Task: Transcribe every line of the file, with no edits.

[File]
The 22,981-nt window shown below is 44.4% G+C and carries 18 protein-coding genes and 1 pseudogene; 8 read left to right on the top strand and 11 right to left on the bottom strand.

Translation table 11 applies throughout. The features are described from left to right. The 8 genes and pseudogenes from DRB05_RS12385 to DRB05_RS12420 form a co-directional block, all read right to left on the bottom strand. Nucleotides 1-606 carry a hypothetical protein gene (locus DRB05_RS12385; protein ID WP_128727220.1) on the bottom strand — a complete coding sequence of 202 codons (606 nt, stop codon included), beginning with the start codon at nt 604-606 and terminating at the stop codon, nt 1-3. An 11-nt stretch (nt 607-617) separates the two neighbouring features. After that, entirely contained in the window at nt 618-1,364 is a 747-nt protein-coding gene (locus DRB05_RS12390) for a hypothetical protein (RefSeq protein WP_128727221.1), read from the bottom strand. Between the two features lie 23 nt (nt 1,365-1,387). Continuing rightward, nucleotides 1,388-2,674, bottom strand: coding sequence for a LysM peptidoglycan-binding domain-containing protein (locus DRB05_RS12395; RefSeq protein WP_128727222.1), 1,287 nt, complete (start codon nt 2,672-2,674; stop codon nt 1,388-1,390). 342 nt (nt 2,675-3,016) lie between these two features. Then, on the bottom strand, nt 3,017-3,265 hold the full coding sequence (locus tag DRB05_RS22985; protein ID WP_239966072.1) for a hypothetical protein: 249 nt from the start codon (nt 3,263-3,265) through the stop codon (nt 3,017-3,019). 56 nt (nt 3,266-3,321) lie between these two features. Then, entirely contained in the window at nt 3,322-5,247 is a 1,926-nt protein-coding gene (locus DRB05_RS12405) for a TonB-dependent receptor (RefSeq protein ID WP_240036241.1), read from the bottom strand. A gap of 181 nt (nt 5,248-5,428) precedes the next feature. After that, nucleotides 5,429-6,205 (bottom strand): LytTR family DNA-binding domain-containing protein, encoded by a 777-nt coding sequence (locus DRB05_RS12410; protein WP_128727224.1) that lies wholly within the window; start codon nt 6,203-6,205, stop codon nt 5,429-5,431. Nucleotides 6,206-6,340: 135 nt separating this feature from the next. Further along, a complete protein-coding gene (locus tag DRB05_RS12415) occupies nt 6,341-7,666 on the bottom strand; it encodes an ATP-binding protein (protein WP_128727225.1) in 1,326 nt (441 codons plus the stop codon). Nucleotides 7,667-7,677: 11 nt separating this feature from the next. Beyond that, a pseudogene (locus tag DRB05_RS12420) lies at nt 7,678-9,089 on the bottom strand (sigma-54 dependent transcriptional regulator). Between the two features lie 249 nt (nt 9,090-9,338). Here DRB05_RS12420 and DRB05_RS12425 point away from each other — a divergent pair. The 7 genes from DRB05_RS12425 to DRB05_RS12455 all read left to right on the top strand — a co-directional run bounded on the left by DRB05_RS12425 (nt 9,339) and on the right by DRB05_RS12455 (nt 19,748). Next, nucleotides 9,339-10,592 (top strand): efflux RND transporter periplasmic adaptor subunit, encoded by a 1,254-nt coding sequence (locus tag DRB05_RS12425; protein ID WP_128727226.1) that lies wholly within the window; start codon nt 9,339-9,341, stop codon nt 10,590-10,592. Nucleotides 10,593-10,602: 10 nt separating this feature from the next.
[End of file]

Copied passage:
The 22,981-nt window shown below is 44.4% G+C and carries 18 protein-coding genes and 1 pseudogene; 8 read left to right on the top strand and 11 right to left on the bottom strand.

Translation table 11 applies throughout. The features are described from left to right. The 8 genes and pseudogenes from DRB05_RS12385 to DRB05_RS12420 form a co-directional block, all read right to left on the bottom strand. Nucleotides 1-606 carry a hypothetical protein gene (locus DRB05_RS12385; protein ID WP_128727220.1) on the bottom strand — a complete coding sequence of 202 codons (606 nt, stop codon included), beginning with the start codon at nt 604-606 and terminating at the stop codon, nt 1-3. An 11-nt stretch (nt 607-617) separates the two neighbouring features. After that, entirely contained in the window at nt 618-1,364 is a 747-nt protein-coding gene (locus DRB05_RS12390) for a hypothetical protein (RefSeq protein WP_128727221.1), read from the bottom strand. Between the two features lie 23 nt (nt 1,365-1,387). Continuing rightward, nucleotides 1,388-2,674, bottom strand: coding sequence for a LysM peptidoglycan-binding domain-containing protein (locus DRB05_RS12395; RefSeq protein WP_128727222.1), 1,287 nt, complete (start codon nt 2,672-2,674; stop codon nt 1,388-1,390). 342 nt (nt 2,675-3,016) lie between these two features. Then, on the bottom strand, nt 3,017-3,265 hold the full coding sequence (locus tag DRB05_RS22985; protein ID WP_239966072.1) for a hypothetical protein: 249 nt from the start codon (nt 3,263-3,265) through the stop codon (nt 3,017-3,019). 56 nt (nt 3,266-3,321) lie between these two features. Then, entirely contained in the window at nt 3,322-5,247 is a 1,926-nt protein-coding gene (locus DRB05_RS12405) for a TonB-dependent receptor (RefSeq protein ID WP_240036241.1), read from the bottom strand. A gap of 181 nt (nt 5,248-5,428) precedes the next feature. After that, nucleotides 5,429-6,205 (bottom strand): LytTR family DNA-binding domain-containing protein, encoded by a 777-nt coding sequence (locus DRB05_RS12410; protein WP_128727224.1) that lies wholly within the window; start codon nt 6,203-6,205, stop codon nt 5,429-5,431. Nucleotides 6,206-6,340: 135 nt separating this feature from the next. Further along, a complete protein-coding gene (locus tag DRB05_RS12415) occupies nt 6,341-7,666 on the bottom strand; it encodes an ATP-binding protein (protein WP_128727225.1) in 1,326 nt (441 codons plus the stop codon). Nucleotides 7,667-7,677: 11 nt separating this feature from the next. Beyond that, a pseudogene (locus tag DRB05_RS12420) lies at nt 7,678-9,089 on the bottom strand (sigma-54 dependent transcriptional regulator). Between the two features lie 249 nt (nt 9,090-9,338). Here DRB05_RS12420 and DRB05_RS12425 point away from each other — a divergent pair. The 7 genes from DRB05_RS12425 to DRB05_RS12455 all read left to right on the top strand — a co-directional run bounded on the left by DRB05_RS12425 (nt 9,339) and on the right by DRB05_RS12455 (nt 19,748). Next, nucleotides 9,339-10,592 (top strand): efflux RND transporter periplasmic adaptor subunit, encoded by a 1,254-nt coding sequence (locus tag DRB05_RS12425; protein ID WP_128727226.1) that lies wholly within the window; start codon nt 9,339-9,341, stop codon nt 10,590-10,592. Nucleotides 10,593-10,602: 10 nt separating this feature from the next.